Understanding the circumstances and stakeholder perceptions of gun violence restraining order use in California: A qualitative study

Rocco Pallin, Elizabeth Tomsich, Julia P. Schleimer, Veronica A. Pear, Amanda Charbonneau, Garen J. Wintemute, Christopher E. Knoepke

Research output: Contribution to journalArticlepeer-review

Abstract

Research Summary: Risk-based firearm removal policies are relatively new, and research on their implementation and effectiveness is limited. Using an interpretive phenomenological approach, we interviewed stakeholders in California's gun violence restraining order (GVRO) process to learn about circumstances in which GVROs are appropriate. Two primary themes emerged: (1) GVROs are most useful when there is acute risk of harm with a firearm, in the context of cognitive decline, or as related cases proceed through the courts, and (2) GVROs fill a gap in the policy landscape. Perceptions varied regarding the role of GVROs among preexisting violence prevention tools. Several informants perceived racial/ethnic disparities in GVRO use. Policy Implications: Understanding practitioners’ perceptions of GVRO utility may help inform implementation and ensure that these policies equitably improve public health and safety. These results highlight the need for additional research on the impact of GVROs and possible disparities in use.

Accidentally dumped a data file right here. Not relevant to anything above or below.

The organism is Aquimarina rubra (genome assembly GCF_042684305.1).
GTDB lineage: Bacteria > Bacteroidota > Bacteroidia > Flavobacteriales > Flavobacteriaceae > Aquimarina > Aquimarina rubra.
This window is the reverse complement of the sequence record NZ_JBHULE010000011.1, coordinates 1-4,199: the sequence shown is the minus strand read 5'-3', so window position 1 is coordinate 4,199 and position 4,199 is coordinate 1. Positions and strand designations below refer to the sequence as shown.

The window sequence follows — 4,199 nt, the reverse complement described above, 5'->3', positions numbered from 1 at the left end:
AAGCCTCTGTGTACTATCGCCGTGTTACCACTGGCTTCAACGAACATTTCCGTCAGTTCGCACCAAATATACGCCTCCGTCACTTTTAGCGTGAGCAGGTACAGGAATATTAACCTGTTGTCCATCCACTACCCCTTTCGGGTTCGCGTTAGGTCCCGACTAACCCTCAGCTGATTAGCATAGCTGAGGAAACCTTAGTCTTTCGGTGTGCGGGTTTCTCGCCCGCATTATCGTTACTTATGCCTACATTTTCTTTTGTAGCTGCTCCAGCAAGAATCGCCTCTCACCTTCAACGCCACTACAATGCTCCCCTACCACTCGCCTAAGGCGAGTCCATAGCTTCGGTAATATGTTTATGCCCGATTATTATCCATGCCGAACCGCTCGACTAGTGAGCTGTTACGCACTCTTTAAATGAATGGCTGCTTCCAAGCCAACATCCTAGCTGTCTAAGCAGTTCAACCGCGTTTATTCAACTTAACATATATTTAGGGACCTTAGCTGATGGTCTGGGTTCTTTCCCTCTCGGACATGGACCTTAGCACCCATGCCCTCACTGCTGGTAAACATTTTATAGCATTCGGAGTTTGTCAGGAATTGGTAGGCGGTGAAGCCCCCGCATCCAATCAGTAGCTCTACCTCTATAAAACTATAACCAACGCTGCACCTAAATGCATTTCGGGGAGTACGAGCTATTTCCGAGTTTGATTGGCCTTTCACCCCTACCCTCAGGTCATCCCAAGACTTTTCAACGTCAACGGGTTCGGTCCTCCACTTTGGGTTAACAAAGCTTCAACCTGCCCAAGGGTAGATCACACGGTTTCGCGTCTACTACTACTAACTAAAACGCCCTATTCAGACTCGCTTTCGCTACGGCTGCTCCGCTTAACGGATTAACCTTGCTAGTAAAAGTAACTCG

Original languageEnglish (US)
JournalCriminology and Public Policy
DOIs
StateAccepted/In press - 2021

Keywords

  • ERPO
  • extreme risk protection order
  • firearm injury prevention
  • gun violence
  • gun violence restraining order
  • GVRO
  • interpretive phenomenological approach
  • policy
  • qualitative research

ASJC Scopus subject areas

  • Public Administration
  • Law

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